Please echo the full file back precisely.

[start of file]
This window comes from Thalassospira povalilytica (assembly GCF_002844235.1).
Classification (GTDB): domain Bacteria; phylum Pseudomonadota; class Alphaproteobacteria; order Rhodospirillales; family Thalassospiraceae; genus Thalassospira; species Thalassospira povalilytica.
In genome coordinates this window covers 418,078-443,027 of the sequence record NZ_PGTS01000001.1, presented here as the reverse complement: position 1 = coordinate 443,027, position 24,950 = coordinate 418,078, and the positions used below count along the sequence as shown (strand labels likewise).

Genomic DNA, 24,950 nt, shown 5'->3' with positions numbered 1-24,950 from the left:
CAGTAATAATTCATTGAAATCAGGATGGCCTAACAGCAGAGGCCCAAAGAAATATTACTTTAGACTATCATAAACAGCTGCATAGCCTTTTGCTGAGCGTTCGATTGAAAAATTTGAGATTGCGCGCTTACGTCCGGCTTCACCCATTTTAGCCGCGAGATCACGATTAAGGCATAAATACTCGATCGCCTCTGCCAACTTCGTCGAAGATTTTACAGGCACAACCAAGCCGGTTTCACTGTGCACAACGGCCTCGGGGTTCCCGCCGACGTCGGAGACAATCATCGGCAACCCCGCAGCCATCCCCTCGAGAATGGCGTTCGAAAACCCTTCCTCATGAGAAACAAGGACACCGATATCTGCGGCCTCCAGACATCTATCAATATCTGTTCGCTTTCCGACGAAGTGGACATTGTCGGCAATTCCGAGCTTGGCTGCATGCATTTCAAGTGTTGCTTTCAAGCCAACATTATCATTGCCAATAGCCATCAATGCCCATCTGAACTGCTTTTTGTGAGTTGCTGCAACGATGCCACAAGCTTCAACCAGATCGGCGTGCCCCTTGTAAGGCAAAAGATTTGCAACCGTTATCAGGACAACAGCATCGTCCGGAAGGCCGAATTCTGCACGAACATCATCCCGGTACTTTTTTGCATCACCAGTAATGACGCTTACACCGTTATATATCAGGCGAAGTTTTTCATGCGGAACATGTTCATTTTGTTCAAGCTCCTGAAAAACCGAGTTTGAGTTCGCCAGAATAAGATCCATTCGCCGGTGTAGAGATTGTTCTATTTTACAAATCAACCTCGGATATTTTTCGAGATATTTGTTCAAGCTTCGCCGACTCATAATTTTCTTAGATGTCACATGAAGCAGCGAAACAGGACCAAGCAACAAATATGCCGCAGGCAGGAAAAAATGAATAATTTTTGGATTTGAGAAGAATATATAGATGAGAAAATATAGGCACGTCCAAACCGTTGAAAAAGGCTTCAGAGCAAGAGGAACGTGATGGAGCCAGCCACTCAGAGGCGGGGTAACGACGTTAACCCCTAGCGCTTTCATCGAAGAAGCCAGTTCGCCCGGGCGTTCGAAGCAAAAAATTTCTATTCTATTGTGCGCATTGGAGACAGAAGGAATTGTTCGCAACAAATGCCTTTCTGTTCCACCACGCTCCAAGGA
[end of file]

This window comes from Thalassospira povalilytica (assembly GCF_002844235.1).
Classification (GTDB): domain Bacteria; phylum Pseudomonadota; class Alphaproteobacteria; order Rhodospirillales; family Thalassospiraceae; genus Thalassospira; species Thalassospira povalilytica.
In genome coordinates this window covers 418,078-443,027 of the sequence record NZ_PGTS01000001.1, presented here as the reverse complement: position 1 = coordinate 443,027, position 24,950 = coordinate 418,078, and the positions used below count along the sequence as shown (strand labels likewise).

Genomic DNA, 24,950 nt, shown 5'->3' with positions numbered 1-24,950 from the left:
CAGTAATAATTCATTGAAATCAGGATGGCCTAACAGCAGAGGCCCAAAGAAATATTACTTTAGACTATCATAAACAGCTGCATAGCCTTTTGCTGAGCGTTCGATTGAAAAATTTGAGATTGCGCGCTTACGTCCGGCTTCACCCATTTTAGCCGCGAGATCACGATTAAGGCATAAATACTCGATCGCCTCTGCCAACTTCGTCGAAGATTTTACAGGCACAACCAAGCCGGTTTCACTGTGCACAACGGCCTCGGGGTTCCCGCCGACGTCGGAGACAATCATCGGCAACCCCGCAGCCATCCCCTCGAGAATGGCGTTCGAAAACCCTTCCTCATGAGAAACAAGGACACCGATATCTGCGGCCTCCAGACATCTATCAATATCTGTTCGCTTTCCGACGAAGTGGACATTGTCGGCAATTCCGAGCTTGGCTGCATGCATTTCAAGTGTTGCTTTCAAGCCAACATTATCATTGCCAATAGCCATCAATGCCCATCTGAACTGCTTTTTGTGAGTTGCTGCAACGATGCCACAAGCTTCAACCAGATCGGCGTGCCCCTTGTAAGGCAAAAGATTTGCAACCGTTATCAGGACAACAGCATCGTCCGGAAGGCCGAATTCTGCACGAACATCATCCCGGTACTTTTTTGCATCACCAGTAATGACGCTTACACCGTTATATATCAGGCGAAGTTTTTCATGCGGAACATGTTCATTTTGTTCAAGCTCCTGAAAAACCGAGTTTGAGTTCGCCAGAATAAGATCCATTCGCCGGTGTAGAGATTGTTCTATTTTACAAATCAACCTCGGATATTTTTCGAGATATTTGTTCAAGCTTCGCCGACTCATAATTTTCTTAGATGTCACATGAAGCAGCGAAACAGGACCAAGCAACAAATATGCCGCAGGCAGGAAAAAATGAATAATTTTTGGATTTGAGAAGAATATATAGATGAGAAAATATAGGCACGTCCAAACCGTTGAAAAAGGCTTCAGAGCAAGAGGAACGTGATGGAGCCAGCCACTCAGAGGCGGGGTAACGACGTTAACCCCTAGCGCTTTCATCGAAGAAGCCAGTTCGCCCGGGCGTTCGAAGCAAAAAATTTCTATTCTATTGTGCGCATTGGAGACAGAAGGAATTGTTCGCAACAAATGCCTTTCTGTTCCACCACGCTCCAAGGA